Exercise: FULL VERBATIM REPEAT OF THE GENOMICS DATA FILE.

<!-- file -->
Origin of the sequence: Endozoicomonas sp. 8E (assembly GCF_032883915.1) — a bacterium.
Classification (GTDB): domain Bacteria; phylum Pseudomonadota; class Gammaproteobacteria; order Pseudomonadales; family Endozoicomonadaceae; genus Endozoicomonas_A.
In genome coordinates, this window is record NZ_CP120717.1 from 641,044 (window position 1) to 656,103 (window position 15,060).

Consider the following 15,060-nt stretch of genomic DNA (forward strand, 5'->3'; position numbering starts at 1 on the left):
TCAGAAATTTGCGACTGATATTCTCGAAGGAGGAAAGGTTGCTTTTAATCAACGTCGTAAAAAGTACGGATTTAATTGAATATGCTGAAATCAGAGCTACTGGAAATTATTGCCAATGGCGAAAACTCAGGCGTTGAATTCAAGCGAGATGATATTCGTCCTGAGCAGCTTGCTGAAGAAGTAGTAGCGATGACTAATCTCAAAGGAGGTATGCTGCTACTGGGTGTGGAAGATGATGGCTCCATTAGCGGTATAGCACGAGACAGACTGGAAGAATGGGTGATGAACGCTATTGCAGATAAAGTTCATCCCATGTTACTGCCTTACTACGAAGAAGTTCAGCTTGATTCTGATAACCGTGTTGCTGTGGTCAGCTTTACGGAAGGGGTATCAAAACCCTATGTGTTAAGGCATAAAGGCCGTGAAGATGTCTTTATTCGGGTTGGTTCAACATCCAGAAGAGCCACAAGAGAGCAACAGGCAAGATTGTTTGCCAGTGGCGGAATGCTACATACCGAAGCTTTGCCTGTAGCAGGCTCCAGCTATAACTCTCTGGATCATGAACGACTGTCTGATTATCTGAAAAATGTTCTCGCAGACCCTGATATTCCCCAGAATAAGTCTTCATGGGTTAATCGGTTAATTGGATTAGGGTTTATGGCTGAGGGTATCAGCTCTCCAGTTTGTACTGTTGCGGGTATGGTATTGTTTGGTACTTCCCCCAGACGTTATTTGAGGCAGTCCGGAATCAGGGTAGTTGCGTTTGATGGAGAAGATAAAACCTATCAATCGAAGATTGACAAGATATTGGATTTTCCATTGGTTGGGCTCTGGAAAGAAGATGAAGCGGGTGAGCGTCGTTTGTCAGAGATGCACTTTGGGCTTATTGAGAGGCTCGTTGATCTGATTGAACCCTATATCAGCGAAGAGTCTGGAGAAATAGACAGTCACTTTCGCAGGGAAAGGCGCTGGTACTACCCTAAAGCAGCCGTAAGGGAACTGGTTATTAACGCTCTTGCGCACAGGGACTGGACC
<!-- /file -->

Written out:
Origin of the sequence: Endozoicomonas sp. 8E (assembly GCF_032883915.1) — a bacterium.
Classification (GTDB): domain Bacteria; phylum Pseudomonadota; class Gammaproteobacteria; order Pseudomonadales; family Endozoicomonadaceae; genus Endozoicomonas_A.
In genome coordinates, this window is record NZ_CP120717.1 from 641,044 (window position 1) to 656,103 (window position 15,060).

Consider the following 15,060-nt stretch of genomic DNA (forward strand, 5'->3'; position numbering starts at 1 on the left):
TCAGAAATTTGCGACTGATATTCTCGAAGGAGGAAAGGTTGCTTTTAATCAACGTCGTAAAAAGTACGGATTTAATTGAATATGCTGAAATCAGAGCTACTGGAAATTATTGCCAATGGCGAAAACTCAGGCGTTGAATTCAAGCGAGATGATATTCGTCCTGAGCAGCTTGCTGAAGAAGTAGTAGCGATGACTAATCTCAAAGGAGGTATGCTGCTACTGGGTGTGGAAGATGATGGCTCCATTAGCGGTATAGCACGAGACAGACTGGAAGAATGGGTGATGAACGCTATTGCAGATAAAGTTCATCCCATGTTACTGCCTTACTACGAAGAAGTTCAGCTTGATTCTGATAACCGTGTTGCTGTGGTCAGCTTTACGGAAGGGGTATCAAAACCCTATGTGTTAAGGCATAAAGGCCGTGAAGATGTCTTTATTCGGGTTGGTTCAACATCCAGAAGAGCCACAAGAGAGCAACAGGCAAGATTGTTTGCCAGTGGCGGAATGCTACATACCGAAGCTTTGCCTGTAGCAGGCTCCAGCTATAACTCTCTGGATCATGAACGACTGTCTGATTATCTGAAAAATGTTCTCGCAGACCCTGATATTCCCCAGAATAAGTCTTCATGGGTTAATCGGTTAATTGGATTAGGGTTTATGGCTGAGGGTATCAGCTCTCCAGTTTGTACTGTTGCGGGTATGGTATTGTTTGGTACTTCCCCCAGACGTTATTTGAGGCAGTCCGGAATCAGGGTAGTTGCGTTTGATGGAGAAGATAAAACCTATCAATCGAAGATTGACAAGATATTGGATTTTCCATTGGTTGGGCTCTGGAAAGAAGATGAAGCGGGTGAGCGTCGTTTGTCAGAGATGCACTTTGGGCTTATTGAGAGGCTCGTTGATCTGATTGAACCCTATATCAGCGAAGAGTCTGGAGAAATAGACAGTCACTTTCGCAGGGAAAGGCGCTGGTACTACCCTAAAGCAGCCGTAAGGGAACTGGTTATTAACGCTCTTGCGCACAGGGACTGGACC